Warehouse A
Chemical Names
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Of Course People Can't Name Their Medications

By James Donahue

A Reuters News report notes that most patients cannot give an accurate account of what drugs they are taking. The story said about 40 percent of 119 patients receiving blood pressure medicine could not accurately recall the names of the drugs they were taking. That number jumped to 60 percent among patients with "low health literacy," which probably includes most people.

Those of us who are on a medication routine understand how this can be a problem. When we end up in the emergency room, for example, it is vital for the staff to know if we are on blood pressure, blood thinner, or any other kinds of medicine for a wide variety of ailments. Without this information, the ER doctors don't dare treat us for other problems because many prescription drugs interact with one another.

So why don't we remember the medicine we are gulping down regularly every day?

The problem appears quite simple. Insurance companies now insist that we purchase generic brands instead of non-generic when we get prescriptions filled. And if you look at the names of some of these generic brands, we can hardly pronounce the drug, let alone remember how to spell it.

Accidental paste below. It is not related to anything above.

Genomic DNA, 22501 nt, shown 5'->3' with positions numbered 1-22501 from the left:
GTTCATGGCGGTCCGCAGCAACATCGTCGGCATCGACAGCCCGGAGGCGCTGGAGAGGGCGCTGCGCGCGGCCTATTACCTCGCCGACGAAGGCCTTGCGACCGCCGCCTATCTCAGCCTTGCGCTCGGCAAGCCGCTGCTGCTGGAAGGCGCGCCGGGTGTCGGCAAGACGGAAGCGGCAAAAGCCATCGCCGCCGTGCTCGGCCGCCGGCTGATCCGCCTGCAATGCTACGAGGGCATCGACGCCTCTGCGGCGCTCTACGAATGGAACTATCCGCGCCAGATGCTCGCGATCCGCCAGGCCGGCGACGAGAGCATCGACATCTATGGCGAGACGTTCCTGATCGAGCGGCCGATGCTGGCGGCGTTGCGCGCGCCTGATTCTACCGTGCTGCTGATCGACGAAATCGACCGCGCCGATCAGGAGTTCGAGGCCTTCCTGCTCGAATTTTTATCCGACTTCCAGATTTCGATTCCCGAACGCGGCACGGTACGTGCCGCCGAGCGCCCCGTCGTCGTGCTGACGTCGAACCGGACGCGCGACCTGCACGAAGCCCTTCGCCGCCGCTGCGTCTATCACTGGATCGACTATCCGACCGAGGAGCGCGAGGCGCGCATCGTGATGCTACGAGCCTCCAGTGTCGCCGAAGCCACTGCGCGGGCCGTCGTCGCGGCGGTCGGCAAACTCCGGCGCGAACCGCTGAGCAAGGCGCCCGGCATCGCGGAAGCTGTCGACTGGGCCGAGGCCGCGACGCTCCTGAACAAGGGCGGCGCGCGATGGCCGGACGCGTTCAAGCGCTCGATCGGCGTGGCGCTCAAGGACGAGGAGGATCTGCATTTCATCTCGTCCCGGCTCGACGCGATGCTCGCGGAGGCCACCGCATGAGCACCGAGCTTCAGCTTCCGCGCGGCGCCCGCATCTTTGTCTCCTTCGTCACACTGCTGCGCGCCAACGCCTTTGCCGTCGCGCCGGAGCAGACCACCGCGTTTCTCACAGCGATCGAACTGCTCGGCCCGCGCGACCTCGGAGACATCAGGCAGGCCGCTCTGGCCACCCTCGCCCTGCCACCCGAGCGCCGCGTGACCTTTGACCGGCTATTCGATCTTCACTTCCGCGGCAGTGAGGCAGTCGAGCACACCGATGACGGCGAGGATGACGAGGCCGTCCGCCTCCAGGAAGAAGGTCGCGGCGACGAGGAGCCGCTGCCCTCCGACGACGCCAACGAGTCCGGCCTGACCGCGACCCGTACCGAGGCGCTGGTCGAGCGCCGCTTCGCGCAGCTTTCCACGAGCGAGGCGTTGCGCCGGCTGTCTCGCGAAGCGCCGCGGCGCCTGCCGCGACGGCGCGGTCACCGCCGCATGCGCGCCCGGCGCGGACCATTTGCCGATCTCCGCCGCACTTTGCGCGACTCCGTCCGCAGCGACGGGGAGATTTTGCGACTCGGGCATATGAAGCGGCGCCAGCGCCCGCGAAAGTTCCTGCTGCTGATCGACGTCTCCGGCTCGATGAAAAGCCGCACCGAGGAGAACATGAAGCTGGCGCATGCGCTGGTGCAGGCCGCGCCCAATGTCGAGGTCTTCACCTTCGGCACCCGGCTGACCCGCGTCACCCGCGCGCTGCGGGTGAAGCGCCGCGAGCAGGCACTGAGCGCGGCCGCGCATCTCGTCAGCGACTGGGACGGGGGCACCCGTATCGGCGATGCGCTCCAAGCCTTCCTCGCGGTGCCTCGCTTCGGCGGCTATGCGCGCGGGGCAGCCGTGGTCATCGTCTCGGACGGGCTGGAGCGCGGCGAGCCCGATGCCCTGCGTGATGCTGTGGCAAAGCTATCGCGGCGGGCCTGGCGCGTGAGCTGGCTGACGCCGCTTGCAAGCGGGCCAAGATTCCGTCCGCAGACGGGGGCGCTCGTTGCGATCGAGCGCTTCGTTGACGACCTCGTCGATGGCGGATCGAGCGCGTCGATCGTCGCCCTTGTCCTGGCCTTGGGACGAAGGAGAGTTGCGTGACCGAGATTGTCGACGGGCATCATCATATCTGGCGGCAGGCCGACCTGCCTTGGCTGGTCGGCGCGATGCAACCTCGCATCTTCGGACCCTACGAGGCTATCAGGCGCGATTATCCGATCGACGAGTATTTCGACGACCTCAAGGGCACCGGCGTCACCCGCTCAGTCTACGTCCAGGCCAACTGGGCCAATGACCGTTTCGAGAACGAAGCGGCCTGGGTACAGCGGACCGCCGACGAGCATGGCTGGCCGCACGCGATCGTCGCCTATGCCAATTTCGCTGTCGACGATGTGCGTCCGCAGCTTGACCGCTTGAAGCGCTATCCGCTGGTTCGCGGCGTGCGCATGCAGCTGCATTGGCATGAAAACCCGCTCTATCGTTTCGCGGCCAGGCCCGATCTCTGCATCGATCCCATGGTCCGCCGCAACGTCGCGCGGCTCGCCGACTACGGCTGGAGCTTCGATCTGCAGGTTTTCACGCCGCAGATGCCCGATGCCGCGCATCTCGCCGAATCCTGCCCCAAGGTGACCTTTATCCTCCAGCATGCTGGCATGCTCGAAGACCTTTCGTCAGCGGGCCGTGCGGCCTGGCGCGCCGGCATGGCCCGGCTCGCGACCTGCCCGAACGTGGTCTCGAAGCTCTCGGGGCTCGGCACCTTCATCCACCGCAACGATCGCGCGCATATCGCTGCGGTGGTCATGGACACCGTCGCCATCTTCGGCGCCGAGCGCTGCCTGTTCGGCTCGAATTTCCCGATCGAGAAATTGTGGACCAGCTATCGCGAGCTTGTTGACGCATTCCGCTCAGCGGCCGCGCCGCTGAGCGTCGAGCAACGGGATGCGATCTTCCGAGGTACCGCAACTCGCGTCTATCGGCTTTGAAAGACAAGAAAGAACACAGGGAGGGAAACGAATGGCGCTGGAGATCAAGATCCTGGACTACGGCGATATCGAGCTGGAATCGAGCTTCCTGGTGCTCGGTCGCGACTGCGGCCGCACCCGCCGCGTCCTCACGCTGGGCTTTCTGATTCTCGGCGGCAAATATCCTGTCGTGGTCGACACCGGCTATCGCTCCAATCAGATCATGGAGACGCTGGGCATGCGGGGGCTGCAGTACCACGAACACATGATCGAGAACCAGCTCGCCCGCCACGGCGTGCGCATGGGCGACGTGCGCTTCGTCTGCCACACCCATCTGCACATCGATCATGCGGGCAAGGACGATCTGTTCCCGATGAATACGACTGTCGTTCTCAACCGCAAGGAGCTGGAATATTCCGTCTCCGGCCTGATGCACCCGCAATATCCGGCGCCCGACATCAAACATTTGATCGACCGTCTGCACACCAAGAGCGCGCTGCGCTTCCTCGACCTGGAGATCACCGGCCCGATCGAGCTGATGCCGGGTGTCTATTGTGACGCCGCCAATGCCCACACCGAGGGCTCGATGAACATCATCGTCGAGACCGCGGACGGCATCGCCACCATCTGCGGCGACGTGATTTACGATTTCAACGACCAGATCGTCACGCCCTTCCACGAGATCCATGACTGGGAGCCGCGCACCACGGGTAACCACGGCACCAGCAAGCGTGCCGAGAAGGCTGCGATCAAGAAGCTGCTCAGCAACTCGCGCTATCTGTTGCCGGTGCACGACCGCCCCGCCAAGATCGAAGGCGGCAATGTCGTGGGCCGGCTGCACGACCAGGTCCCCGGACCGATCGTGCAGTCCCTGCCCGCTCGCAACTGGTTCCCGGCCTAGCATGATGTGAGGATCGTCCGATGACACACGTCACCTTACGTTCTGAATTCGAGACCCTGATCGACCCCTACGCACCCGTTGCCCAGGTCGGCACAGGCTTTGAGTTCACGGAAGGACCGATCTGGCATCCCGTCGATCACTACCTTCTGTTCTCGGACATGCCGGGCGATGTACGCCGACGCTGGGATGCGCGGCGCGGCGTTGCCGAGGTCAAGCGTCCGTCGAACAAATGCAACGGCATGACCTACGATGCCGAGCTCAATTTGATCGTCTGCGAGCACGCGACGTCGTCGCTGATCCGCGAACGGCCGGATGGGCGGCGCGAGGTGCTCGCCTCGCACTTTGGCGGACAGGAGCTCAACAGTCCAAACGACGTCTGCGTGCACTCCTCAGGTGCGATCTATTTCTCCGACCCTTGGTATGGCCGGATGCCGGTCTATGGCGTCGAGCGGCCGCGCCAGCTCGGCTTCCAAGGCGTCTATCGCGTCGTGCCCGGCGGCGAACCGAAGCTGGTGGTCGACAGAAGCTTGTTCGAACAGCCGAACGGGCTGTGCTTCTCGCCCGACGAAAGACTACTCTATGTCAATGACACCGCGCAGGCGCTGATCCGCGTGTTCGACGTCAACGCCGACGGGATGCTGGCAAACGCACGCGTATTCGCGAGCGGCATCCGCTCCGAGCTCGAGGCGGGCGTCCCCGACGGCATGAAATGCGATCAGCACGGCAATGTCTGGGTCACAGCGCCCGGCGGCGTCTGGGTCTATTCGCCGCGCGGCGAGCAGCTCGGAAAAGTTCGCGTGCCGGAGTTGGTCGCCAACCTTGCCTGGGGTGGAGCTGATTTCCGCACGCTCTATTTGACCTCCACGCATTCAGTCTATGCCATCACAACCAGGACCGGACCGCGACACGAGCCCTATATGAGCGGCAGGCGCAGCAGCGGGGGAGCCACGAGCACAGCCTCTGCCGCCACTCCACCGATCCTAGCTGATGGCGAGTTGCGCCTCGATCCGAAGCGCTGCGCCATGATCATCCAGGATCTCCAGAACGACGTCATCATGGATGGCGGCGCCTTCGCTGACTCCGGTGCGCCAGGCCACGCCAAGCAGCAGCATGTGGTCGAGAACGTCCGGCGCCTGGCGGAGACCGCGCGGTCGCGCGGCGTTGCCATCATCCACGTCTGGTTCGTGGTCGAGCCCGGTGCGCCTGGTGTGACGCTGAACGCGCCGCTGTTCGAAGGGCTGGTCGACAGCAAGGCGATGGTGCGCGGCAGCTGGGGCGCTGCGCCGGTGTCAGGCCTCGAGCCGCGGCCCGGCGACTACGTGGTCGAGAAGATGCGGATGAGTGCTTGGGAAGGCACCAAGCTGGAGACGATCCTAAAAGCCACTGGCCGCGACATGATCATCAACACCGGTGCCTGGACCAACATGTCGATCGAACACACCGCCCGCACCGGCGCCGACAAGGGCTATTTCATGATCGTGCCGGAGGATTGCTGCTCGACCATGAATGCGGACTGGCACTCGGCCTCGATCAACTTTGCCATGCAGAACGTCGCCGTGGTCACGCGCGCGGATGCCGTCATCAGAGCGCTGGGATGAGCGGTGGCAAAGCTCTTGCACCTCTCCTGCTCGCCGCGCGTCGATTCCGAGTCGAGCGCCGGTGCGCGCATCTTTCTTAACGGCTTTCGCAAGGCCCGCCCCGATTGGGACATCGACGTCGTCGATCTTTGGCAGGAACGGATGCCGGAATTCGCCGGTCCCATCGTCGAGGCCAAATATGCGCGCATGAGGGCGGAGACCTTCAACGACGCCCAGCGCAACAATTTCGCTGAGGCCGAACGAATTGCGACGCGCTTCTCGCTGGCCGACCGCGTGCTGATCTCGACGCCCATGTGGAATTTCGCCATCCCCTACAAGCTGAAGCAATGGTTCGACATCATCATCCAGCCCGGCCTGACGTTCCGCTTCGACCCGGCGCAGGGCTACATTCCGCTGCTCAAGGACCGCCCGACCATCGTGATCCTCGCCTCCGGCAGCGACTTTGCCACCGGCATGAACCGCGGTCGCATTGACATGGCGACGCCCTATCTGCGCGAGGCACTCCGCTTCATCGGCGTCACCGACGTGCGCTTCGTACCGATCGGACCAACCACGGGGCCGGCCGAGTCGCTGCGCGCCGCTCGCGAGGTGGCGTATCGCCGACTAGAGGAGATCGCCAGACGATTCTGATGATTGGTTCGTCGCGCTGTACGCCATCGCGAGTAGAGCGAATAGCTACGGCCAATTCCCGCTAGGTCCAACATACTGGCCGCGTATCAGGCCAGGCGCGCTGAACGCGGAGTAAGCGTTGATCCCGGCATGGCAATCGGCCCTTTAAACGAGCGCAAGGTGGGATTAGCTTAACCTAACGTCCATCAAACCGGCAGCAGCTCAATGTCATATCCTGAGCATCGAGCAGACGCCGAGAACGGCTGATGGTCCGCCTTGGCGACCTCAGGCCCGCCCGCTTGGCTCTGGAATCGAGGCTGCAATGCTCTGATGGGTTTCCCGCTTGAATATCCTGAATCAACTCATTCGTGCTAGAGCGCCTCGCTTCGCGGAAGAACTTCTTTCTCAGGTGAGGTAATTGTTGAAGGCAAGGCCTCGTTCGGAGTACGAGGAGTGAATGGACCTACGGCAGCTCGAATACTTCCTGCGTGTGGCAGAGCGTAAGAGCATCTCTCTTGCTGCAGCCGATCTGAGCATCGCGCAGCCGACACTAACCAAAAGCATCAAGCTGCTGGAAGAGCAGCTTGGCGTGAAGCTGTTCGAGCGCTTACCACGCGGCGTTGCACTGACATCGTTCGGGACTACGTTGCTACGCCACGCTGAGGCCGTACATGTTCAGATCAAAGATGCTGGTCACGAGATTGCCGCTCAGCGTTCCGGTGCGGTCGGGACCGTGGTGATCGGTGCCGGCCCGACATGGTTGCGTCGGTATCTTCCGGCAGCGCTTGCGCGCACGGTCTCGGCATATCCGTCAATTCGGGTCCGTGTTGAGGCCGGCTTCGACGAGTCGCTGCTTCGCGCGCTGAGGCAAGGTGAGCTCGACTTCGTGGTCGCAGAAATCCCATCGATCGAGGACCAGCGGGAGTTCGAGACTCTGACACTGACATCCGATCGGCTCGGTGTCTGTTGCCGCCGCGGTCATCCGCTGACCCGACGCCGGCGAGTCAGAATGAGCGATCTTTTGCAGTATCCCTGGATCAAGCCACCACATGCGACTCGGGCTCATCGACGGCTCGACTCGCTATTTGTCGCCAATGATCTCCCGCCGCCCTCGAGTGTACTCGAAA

For example, people receiving Plavix, a blood thinner, are getting pills with a label that says: Clopidogrel Bisulfate, and a prescription for the sleep aid Sonata will say Zaleplon on the label. Some of the names we see on our own script bottles are long and impossible for most of us to pronounce. Pharmacies are using the chemical names of the drugs we buy when we go generic, and these can be real tongue-twisters.

Remembering the names of the pills swallowed daily can get even more complex as people age. As the years pile on, so do the medical problems. And some medications create a need for other medicine to counter the effects caused the the first pill. Thus it is common for seniors to start their day swallowing a cup filled with pills, and continue to take pills regularly throughout the day.

There are two ways to help remedy this problem.

The drugmakers could create new and simple, one-syllable names for their generic pills.

We can start carrying a list of medicine we take so if we end up in an emergency situation, the treating physician will have all of the information at his fingertips. Medical bracelets or other jewelry items might also work if they can be updated regularly.